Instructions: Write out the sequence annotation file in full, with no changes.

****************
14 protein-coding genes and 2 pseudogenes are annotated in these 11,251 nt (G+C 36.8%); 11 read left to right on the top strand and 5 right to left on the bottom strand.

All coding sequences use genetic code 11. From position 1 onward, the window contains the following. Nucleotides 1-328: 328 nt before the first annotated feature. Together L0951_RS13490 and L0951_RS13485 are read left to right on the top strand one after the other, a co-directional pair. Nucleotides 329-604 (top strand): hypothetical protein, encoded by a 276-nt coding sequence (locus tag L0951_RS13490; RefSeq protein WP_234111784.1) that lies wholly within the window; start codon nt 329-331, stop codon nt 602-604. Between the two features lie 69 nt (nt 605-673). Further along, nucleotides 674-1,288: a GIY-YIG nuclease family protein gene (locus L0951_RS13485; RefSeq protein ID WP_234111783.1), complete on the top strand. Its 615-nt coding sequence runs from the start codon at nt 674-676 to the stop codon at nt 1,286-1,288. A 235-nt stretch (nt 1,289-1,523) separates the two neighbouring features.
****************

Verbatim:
14 protein-coding genes and 2 pseudogenes are annotated in these 11,251 nt (G+C 36.8%); 11 read left to right on the top strand and 5 right to left on the bottom strand.

All coding sequences use genetic code 11. From position 1 onward, the window contains the following. Nucleotides 1-328: 328 nt before the first annotated feature. Together L0951_RS13490 and L0951_RS13485 are read left to right on the top strand one after the other, a co-directional pair. Nucleotides 329-604 (top strand): hypothetical protein, encoded by a 276-nt coding sequence (locus tag L0951_RS13490; RefSeq protein WP_234111784.1) that lies wholly within the window; start codon nt 329-331, stop codon nt 602-604. Between the two features lie 69 nt (nt 605-673). Further along, nucleotides 674-1,288: a GIY-YIG nuclease family protein gene (locus L0951_RS13485; RefSeq protein ID WP_234111783.1), complete on the top strand. Its 615-nt coding sequence runs from the start codon at nt 674-676 to the stop codon at nt 1,286-1,288. A 235-nt stretch (nt 1,289-1,523) separates the two neighbouring features.